10/08/2017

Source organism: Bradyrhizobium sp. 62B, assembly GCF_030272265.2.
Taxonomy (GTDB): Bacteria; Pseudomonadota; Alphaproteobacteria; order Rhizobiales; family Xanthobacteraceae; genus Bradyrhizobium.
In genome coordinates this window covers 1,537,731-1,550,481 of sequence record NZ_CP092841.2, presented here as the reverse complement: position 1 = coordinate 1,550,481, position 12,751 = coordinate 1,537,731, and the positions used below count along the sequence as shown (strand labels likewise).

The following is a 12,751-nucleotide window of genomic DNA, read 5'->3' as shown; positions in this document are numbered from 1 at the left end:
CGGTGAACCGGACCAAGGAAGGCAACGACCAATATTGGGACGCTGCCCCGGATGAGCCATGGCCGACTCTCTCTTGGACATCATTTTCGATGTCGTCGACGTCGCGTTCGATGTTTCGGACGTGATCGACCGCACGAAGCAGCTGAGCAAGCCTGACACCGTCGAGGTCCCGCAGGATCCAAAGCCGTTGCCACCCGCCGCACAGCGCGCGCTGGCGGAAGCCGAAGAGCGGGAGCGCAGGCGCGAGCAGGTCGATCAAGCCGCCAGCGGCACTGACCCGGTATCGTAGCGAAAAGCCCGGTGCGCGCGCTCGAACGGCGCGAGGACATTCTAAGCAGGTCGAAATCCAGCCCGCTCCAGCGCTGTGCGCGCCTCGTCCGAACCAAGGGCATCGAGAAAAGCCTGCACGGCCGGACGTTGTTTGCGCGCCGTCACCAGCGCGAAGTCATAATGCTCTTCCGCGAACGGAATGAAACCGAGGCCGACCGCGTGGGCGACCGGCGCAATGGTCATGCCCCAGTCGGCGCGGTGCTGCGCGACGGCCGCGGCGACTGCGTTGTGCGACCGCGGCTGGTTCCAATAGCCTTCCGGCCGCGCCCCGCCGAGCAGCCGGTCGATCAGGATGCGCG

IP/Q/KNA/1, IP/Q2/KNA/1, IP/Q3/KNA/1, IP/Q4/KNA/1 Saint Kitts y Nevis Suiza 4. Does your legislation make the granting of a compulsory license subject to all the conditions enumerated in Article 31 of the TRIPS Agreement? Please cite the relevant provisions of law.